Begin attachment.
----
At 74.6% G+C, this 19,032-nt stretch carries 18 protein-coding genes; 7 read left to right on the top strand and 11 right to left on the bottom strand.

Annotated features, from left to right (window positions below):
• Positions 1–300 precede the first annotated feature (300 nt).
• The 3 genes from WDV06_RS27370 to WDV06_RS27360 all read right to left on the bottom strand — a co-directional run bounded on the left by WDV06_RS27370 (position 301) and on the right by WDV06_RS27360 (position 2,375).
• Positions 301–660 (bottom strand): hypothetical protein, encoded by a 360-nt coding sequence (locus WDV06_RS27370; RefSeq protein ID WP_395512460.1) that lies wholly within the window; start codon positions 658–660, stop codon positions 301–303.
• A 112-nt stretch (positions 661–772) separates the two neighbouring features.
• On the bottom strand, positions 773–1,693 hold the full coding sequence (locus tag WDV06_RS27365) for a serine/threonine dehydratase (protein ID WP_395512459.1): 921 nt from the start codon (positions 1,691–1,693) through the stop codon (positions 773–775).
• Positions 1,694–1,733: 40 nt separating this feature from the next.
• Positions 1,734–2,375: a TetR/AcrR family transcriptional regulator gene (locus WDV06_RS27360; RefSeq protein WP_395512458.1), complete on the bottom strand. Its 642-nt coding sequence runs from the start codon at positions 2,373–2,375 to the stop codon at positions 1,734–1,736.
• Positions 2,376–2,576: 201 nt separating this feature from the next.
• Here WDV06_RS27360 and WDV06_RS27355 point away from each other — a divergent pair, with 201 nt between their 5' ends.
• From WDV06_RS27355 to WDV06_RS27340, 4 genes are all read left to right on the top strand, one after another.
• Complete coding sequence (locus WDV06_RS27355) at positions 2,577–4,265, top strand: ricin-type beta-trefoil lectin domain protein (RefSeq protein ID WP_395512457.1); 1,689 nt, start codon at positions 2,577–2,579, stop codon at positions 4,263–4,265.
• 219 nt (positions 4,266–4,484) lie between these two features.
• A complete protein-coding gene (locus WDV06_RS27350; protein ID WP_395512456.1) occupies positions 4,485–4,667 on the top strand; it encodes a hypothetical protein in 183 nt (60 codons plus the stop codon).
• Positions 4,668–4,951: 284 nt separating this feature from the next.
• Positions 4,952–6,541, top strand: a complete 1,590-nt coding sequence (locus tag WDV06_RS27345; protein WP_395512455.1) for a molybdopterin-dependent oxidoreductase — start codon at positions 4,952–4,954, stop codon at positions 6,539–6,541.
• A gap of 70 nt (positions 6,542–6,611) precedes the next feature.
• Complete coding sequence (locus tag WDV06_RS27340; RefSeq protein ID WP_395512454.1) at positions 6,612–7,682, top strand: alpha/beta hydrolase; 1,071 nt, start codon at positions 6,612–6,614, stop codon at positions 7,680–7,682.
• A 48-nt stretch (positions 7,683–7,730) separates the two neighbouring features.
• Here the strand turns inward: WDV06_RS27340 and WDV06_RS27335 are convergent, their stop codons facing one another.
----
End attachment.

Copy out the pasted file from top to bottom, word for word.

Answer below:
At 74.6% G+C, this 19,032-nt stretch carries 18 protein-coding genes; 7 read left to right on the top strand and 11 right to left on the bottom strand.

Annotated features, from left to right (window positions below):
• Positions 1–300 precede the first annotated feature (300 nt).
• The 3 genes from WDV06_RS27370 to WDV06_RS27360 all read right to left on the bottom strand — a co-directional run bounded on the left by WDV06_RS27370 (position 301) and on the right by WDV06_RS27360 (position 2,375).
• Positions 301–660 (bottom strand): hypothetical protein, encoded by a 360-nt coding sequence (locus WDV06_RS27370; RefSeq protein ID WP_395512460.1) that lies wholly within the window; start codon positions 658–660, stop codon positions 301–303.
• A 112-nt stretch (positions 661–772) separates the two neighbouring features.
• On the bottom strand, positions 773–1,693 hold the full coding sequence (locus tag WDV06_RS27365) for a serine/threonine dehydratase (protein ID WP_395512459.1): 921 nt from the start codon (positions 1,691–1,693) through the stop codon (positions 773–775).
• Positions 1,694–1,733: 40 nt separating this feature from the next.
• Positions 1,734–2,375: a TetR/AcrR family transcriptional regulator gene (locus WDV06_RS27360; RefSeq protein WP_395512458.1), complete on the bottom strand. Its 642-nt coding sequence runs from the start codon at positions 2,373–2,375 to the stop codon at positions 1,734–1,736.
• Positions 2,376–2,576: 201 nt separating this feature from the next.
• Here WDV06_RS27360 and WDV06_RS27355 point away from each other — a divergent pair, with 201 nt between their 5' ends.
• From WDV06_RS27355 to WDV06_RS27340, 4 genes are all read left to right on the top strand, one after another.
• Complete coding sequence (locus WDV06_RS27355) at positions 2,577–4,265, top strand: ricin-type beta-trefoil lectin domain protein (RefSeq protein ID WP_395512457.1); 1,689 nt, start codon at positions 2,577–2,579, stop codon at positions 4,263–4,265.
• 219 nt (positions 4,266–4,484) lie between these two features.
• A complete protein-coding gene (locus WDV06_RS27350; protein ID WP_395512456.1) occupies positions 4,485–4,667 on the top strand; it encodes a hypothetical protein in 183 nt (60 codons plus the stop codon).
• Positions 4,668–4,951: 284 nt separating this feature from the next.
• Positions 4,952–6,541, top strand: a complete 1,590-nt coding sequence (locus tag WDV06_RS27345; protein WP_395512455.1) for a molybdopterin-dependent oxidoreductase — start codon at positions 4,952–4,954, stop codon at positions 6,539–6,541.
• A gap of 70 nt (positions 6,542–6,611) precedes the next feature.
• Complete coding sequence (locus tag WDV06_RS27340; RefSeq protein ID WP_395512454.1) at positions 6,612–7,682, top strand: alpha/beta hydrolase; 1,071 nt, start codon at positions 6,612–6,614, stop codon at positions 7,680–7,682.
• A 48-nt stretch (positions 7,683–7,730) separates the two neighbouring features.
• Here the strand turns inward: WDV06_RS27340 and WDV06_RS27335 are convergent, their stop codons facing one another.